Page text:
The adaptive character and possible course of evolution—following permanent byssal attachment—of the heteromyarian form in the Bivalvia is considered in relation to the eulamellibranch Dreissenacea and the filibranch Mytilacea. In both it assumes the extreme condition of ventral (anterior) flattening representing a high degree of adaptation for epifaunal life. The presence of a shell shelf in the umbonal regions of Dreissena and Septifer is associated with the greatest degree of ventral flattening; it permits retention of the anterior adductor and its attachment to parallel surfaces. Enlargement of the posterior regions of the visceropedal mass and the posterior territory of the mantle/shell involves formation of an elongated opisthodetic ligament. That of the Dreissenacea, here initially described, is of unique complication. In primitive infaunal isomyarians an organ of locomotion through soft substrates, in these heteromyarians the foot becomes essentially concerned with byssal attachment with which much the greatest part of the small anterior and large posterior retractors becomes exclusively concerned. Although strikingly similar to the Mytilacea, the Dreissenacea which now inhabit slowly moving or still, silt-laden freshwaters would seem most probably to have evolved under very different marine conditions prior to their relatively recent migration into freshwaters.
This Summary for Policymakers presents key findings from the Special Report on Managing the Risks of Extreme Events and Disasters to Advance Climate Change Adaptation (SREX). The SREX approaches the topic by assessing the scientific literature on issues that range from the relationship between climate change and extreme weather and climate events (‘climate extremes’) to the implications of these events for society and sustainable development. The assessment concerns the interaction of climatic, environmental, and human factors that can lead to impacts and disasters, options for managing the risks posed by impacts and disasters, and the important role that non-climatic factors play in determining impacts. Box SPM.1 defines concepts central to the SREX.
The character and severity of impacts from climate extremes depend not only on the extremes themselves but also on exposure and vulnerability. In this report, adverse impacts are considered disasters when they produce widespread damage and cause severe alterations in the normal functioning of communities or societies. Climate extremes, exposure, and vulnerability are influenced by a wide range of factors, including anthropogenic climate change, natural climate variability, and socioeconomic development (Figure SPM.1). Disaster risk management and adaptation to climate change focus on reducing exposure and vulnerability and increasing resilience to the potential adverse impacts of climate extremes, even though risks cannot fully be eliminated (Figure SPM.2). Although mitigation of climate change is not the focus of this report, adaptation and mitigation can complement each other and together can significantly reduce the risks of climate change. [SYR AR4, 5.3]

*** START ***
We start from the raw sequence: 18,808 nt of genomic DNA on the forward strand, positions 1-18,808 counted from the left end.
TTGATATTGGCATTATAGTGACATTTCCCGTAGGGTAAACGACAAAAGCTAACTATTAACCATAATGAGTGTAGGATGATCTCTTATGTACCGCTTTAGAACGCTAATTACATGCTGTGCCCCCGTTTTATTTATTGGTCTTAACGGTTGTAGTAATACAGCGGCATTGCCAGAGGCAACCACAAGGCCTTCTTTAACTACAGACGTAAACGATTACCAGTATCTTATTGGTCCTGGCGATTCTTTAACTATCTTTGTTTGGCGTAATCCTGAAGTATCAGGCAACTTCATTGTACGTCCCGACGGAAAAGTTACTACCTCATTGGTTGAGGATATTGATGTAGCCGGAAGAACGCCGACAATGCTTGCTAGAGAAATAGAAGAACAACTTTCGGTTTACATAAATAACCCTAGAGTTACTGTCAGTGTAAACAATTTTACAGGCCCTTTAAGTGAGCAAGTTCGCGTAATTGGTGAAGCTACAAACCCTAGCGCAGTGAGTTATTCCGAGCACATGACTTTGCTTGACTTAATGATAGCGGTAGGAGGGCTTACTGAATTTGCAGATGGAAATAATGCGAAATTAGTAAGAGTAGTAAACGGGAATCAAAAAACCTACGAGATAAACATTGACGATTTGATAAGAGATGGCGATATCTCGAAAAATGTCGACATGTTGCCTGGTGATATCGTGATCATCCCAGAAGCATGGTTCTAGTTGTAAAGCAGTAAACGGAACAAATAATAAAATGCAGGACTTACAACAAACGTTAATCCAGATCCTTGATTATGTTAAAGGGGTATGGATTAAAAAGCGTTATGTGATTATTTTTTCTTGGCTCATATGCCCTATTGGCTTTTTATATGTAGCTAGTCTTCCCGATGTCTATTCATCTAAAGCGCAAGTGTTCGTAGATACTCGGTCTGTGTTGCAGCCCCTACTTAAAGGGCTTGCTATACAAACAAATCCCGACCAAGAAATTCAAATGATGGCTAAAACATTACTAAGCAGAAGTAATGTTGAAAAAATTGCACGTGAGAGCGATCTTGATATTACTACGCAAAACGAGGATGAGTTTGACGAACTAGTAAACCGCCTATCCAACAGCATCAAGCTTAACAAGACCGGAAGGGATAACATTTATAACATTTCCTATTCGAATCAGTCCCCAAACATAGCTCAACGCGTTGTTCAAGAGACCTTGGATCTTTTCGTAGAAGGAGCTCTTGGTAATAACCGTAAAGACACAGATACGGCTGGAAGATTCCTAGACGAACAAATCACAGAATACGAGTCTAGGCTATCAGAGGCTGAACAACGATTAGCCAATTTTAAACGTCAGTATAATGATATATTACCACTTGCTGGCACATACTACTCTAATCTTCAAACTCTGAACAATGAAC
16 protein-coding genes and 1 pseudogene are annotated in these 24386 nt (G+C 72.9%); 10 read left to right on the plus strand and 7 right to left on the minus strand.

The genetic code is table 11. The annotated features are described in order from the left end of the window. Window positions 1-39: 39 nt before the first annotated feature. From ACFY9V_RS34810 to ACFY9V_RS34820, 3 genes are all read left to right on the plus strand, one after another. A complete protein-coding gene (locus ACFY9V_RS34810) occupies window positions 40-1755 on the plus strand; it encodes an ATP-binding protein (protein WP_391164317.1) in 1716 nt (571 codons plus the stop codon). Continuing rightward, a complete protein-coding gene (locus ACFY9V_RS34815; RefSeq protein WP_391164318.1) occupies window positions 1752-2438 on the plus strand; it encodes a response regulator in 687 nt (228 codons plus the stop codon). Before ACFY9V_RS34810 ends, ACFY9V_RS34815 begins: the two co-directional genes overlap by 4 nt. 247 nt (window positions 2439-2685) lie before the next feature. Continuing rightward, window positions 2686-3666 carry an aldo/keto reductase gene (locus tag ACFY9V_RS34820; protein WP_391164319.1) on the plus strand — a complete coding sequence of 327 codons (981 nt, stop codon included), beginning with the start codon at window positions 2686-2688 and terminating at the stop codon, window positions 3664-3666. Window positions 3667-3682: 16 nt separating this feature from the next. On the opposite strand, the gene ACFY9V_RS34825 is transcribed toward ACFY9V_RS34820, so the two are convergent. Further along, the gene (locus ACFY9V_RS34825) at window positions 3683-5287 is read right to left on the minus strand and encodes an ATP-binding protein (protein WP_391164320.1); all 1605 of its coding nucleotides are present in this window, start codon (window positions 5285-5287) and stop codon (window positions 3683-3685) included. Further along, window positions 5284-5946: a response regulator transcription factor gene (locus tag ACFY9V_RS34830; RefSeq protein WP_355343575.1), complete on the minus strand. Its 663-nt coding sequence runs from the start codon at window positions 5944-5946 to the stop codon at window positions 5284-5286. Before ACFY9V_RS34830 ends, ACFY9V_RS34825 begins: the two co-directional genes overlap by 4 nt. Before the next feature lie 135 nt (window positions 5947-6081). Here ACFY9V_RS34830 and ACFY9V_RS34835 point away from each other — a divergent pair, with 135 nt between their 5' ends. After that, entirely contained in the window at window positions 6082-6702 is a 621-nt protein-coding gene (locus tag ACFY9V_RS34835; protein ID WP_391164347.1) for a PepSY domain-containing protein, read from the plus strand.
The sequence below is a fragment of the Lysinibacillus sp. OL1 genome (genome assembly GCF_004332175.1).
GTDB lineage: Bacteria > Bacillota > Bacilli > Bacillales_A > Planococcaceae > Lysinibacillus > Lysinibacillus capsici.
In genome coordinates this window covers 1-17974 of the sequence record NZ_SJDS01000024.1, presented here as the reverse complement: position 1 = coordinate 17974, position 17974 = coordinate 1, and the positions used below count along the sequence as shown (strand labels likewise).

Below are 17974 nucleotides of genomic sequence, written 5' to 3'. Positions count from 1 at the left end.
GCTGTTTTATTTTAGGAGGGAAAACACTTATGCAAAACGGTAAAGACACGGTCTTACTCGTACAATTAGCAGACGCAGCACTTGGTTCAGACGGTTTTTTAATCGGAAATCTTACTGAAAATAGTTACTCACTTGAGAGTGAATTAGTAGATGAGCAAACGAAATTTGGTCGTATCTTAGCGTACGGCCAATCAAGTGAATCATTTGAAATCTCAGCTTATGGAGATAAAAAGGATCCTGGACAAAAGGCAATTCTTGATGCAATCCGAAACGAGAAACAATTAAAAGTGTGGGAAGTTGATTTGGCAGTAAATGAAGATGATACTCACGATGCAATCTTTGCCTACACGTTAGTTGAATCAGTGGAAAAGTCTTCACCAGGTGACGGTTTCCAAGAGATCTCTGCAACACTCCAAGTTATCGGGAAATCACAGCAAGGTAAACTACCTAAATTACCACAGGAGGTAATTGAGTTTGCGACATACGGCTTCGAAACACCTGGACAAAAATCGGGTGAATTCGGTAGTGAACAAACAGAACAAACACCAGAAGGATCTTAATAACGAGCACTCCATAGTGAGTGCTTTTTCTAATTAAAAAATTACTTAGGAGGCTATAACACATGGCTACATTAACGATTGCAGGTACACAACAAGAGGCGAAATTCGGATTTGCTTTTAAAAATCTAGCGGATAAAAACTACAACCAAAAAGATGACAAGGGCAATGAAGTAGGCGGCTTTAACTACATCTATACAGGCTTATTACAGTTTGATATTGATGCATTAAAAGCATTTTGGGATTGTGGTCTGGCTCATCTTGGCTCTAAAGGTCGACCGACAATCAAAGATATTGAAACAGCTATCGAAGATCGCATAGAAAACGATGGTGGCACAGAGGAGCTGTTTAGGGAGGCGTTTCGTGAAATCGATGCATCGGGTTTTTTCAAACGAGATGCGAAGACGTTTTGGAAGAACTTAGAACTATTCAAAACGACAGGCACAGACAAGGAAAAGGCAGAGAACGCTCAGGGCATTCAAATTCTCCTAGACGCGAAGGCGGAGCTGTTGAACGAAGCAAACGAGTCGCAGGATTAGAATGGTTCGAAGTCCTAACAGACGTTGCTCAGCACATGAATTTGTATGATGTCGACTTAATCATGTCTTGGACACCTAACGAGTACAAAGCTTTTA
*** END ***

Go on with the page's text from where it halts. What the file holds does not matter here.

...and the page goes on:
This paper considers the evolution of the concept that the local distribution of animals in the sea is largely determined by the habitat preferences and behaviour of the animals themselves. Examples are mainly taken from studies on invertebrate animals. Nineteenth-century investigations on the behavioural responses of micro-organisms to such variables as light, salinity and oxygen, stimulated analogus investigations on the behaviour of marine invertebrates. From 1920 onwards, various lines of research have developed, notably on the settlement of marine larvae, but also on habitat selection by adult planktonic and benthic invertebrates, and on host finding by parasites and commensals.
Attention has been drawn to the relevance of genetic studies on behaviour, and to the significance of investigations on terrestrial animals. A synoptic view of habitat selection has been advanced in which animals respond to a complex of interacting stimuli from their physical, chemical and biological environment.
Simple models have been presented which consider the influence of dilution of the preferred habitat by less preferred alternatives, alteration of the rate of change of a habitat, the relation between habitat preferences and lethal limits, and the colonisation of new habitats.
InAs/AlGaAs quantum dot infrared photodetectors based on bound-to-bound intraband transitions in undoped InAs quantum dots are reported. AlGaAs blocking layers were employed to achieve low dark current. The photoresponse peaked at 6.2 μm. At 77 K and –0.7 V bias the responsivity was 14 mA/W and the detectivtiy, D*, was 1010 cmHz1/2/W.
We investigated the electrical characteristics of the MOSCAP structures with W/WNx/poly Si1−xGex gates stack using C-V and I-V. The low frequency C-V measurements demonstrated that the flat band voltage of the W/WNx /poly Si0.4Ge0.6 stack was lower than that of W/ WNx /poly Si0.2Ge0.8 stack by 0.3V, and showed less gate-poly-depletion-effect than that of W/ WNx /poly- Si0.2Ge0.8 gates due to the increase of dopant activation rate with the increase of Ge content in the poly Si1−xGex films. As Ge content in poly Si1−xGex increased, the leakage current level increased a little due to the increase of direct tunneling and QBD became higher due to the lower boron penetration.